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Even before you switch it on, the Nook Color styled by industrial-design guru Yves Béhar looks and feels good. (I had to thoughtfully run my finger along its case to confirm that it's made of some luxe grade of plastic rather than metal.) It's larger and thicker than the Kindle, but the most striking physical disparity is its weight: at 15.8 oz., it's almost 90% heavier than Amazon.com's featherweight e-reader. Holding it as you read requires a bit more effort than you might prefer, but it's not unbearable.
The e-reader runs Barnes & Noble's own custom variant of Google's Android operating system, the same software seen on the Galaxy Tab and a bevy of smart phones. You tap your way through books, zoom in and out of magazines and kids' books by pinching, and you can drag your favorite titles onto a desktop and organize your entire library on virtual shelves. You can also share passages from books via Facebook and Twitter. And if you've got friends who use Nooks or Barnes & Noble's e-reader software for iPhones, iPads and Android phones, an improved version of Barnes & Noble's LendMe feature lets you peruse their collections with their permission and request to borrow a book for two weeks. (Only certain tomes can be loaned out, however, and even those can be transferred a grand total of one time apiece.)
It's all a dramatic advance on the first Nook, and fun to use but in terms of aesthetics, consistency and avoidance of quirks, the Nook Color falls short of the iPad's high standard and doesn't yet match the Kindle's drabber but more refined feel. The animation as you zip around the interface can be a bit jittery, for instance. ArticleView which lets you breeze through magazine articles in scrolling strips of nice, large type is a clever idea, but I sometimes found that it jumbled paragraphs up or dumped me in the middle of an article. (Barnes & Noble says it's aware of these issues and will fix them in a software update before the holidays.) The interface also varies oddly from area to area: you can pinch to zoom in magazines and kids' books, for instance, but not in the Web browser.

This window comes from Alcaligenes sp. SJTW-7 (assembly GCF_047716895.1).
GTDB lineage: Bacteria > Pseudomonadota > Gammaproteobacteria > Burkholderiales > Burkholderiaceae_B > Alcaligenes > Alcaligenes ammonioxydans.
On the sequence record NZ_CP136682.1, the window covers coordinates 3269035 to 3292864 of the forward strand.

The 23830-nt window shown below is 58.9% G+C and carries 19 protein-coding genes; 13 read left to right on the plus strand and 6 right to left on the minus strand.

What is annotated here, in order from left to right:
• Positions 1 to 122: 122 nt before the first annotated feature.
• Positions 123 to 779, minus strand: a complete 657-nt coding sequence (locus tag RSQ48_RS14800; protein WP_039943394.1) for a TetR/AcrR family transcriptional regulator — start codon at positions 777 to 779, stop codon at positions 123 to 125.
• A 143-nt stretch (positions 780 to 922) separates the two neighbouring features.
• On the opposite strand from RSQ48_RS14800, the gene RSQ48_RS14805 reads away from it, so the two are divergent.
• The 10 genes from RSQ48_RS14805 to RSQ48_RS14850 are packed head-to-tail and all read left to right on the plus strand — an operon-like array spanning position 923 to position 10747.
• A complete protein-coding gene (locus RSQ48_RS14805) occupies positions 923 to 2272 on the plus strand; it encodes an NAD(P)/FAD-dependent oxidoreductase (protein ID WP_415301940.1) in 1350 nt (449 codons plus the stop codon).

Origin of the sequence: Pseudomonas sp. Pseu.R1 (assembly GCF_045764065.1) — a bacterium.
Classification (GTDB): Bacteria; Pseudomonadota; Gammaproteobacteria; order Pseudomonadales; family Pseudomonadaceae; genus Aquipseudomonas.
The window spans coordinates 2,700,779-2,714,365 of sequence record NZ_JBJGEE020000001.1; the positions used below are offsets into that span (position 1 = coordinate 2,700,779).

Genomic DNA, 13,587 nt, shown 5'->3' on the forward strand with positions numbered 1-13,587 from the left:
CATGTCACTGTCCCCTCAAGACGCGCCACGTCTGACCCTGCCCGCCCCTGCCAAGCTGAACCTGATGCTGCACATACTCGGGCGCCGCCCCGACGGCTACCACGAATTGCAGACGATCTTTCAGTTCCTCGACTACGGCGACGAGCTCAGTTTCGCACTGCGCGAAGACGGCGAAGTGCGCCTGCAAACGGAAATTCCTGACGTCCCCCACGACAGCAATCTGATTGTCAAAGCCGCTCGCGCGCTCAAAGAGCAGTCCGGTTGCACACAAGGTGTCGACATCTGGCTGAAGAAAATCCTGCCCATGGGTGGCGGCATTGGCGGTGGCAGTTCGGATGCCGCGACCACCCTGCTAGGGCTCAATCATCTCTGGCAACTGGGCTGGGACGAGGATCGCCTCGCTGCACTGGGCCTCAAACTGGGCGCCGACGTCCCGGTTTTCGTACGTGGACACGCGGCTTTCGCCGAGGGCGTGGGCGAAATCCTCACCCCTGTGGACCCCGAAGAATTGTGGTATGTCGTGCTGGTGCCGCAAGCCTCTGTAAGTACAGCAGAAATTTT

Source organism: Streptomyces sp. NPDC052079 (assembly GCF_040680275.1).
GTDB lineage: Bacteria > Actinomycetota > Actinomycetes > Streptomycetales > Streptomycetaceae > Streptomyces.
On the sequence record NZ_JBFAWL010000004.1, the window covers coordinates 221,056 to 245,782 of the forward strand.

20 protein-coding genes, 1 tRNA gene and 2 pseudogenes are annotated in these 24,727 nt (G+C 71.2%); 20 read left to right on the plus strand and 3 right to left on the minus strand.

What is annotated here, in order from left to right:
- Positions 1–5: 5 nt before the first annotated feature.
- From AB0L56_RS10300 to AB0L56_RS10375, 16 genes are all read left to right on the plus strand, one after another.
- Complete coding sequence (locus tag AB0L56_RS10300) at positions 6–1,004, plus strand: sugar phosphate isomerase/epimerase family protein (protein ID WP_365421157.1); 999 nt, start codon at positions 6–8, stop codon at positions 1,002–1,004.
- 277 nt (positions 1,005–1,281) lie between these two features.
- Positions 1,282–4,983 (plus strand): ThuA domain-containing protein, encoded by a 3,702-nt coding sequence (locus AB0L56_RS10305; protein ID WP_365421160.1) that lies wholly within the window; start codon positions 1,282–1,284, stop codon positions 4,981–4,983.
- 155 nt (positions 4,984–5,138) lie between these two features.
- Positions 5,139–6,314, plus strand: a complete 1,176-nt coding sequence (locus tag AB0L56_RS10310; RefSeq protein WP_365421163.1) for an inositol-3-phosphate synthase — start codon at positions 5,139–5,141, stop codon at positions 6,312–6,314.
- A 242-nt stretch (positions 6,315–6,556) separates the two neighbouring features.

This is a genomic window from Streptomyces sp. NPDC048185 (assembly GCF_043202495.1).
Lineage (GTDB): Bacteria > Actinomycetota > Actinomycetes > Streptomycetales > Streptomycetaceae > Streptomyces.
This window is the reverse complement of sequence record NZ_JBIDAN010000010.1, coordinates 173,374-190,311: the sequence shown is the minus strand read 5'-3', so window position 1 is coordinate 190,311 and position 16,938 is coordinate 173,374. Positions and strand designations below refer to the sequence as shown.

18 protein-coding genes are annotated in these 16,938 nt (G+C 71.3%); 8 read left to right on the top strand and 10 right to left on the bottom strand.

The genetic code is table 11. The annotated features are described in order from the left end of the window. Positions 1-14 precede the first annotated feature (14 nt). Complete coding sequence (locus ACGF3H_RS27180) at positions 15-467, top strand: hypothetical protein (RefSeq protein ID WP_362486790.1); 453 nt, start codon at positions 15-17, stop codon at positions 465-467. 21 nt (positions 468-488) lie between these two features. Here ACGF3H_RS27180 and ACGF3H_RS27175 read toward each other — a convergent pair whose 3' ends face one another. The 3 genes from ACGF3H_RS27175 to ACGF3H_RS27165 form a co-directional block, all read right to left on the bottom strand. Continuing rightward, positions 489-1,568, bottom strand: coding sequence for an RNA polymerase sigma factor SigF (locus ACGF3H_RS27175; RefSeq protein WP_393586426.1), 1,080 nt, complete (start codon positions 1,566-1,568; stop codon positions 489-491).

In fact, the browser is this Nook's most disappointing feature. It does the job for text-heavy content like blogs and magazine sites, which tend to look almost exactly like they would in a PC browser. I had hoped that it would also handle Web-based services well enough to let me use the e-reader as a general-purpose tablet, but Gmail kept spawning odd error-message dialog boxes that didn't actually display an error, YouTube videos were grainy eyesores when they played at all, and the Meebo instant messenger wouldn't load.
Of course, Barnes & Noble keeps emphasizing that this is a reader's tablet, not a well-rounded computing device. That didn't stop it from tossing in a few bonus apps: chess, crossword, Sudoku games, audio and video players, and a nicely done rendition of the Pandora music-streaming service. And while the e-reader doesn't offer the standard Android Market app store, Barnes & Noble says it's going to launch a software store of its own early next year. If enough third-party developers hop on the Nook Color bandwagon, it might evolve into a bargain-priced, junior-sized iPad alternative.
For now, it's an e-reader and though it's not perfect, it's easily the most appealing Kindle competitor to date. (I don't mean to ignore Sony's Readers, but their high price tags for what you get hurt them in any comparison.)
Amazon.com's e-reader and Barnes & Noble's e-reader are different enough that choosing between them isn't a head scratcher. If you want a monochrome E Ink screen, absurdly long battery life and the option of 3G wireless so you don't need to hunt for a wi-fi hotspot, buy a Kindle. If you crave backlight color and a touch interface, don't require 3G and don't mind charging up your gadgets every couple of days, get a Nook Color. I like 'em both and I don't see either being rendered obsolete by pricier full-strength tablets any time soon.
McCracken blogs about personal technology at Technologizer, which he founded in 2008 after nearly two decades as a tech journalist. His column for TIME.com, also called Technologizer, appears every Tuesday.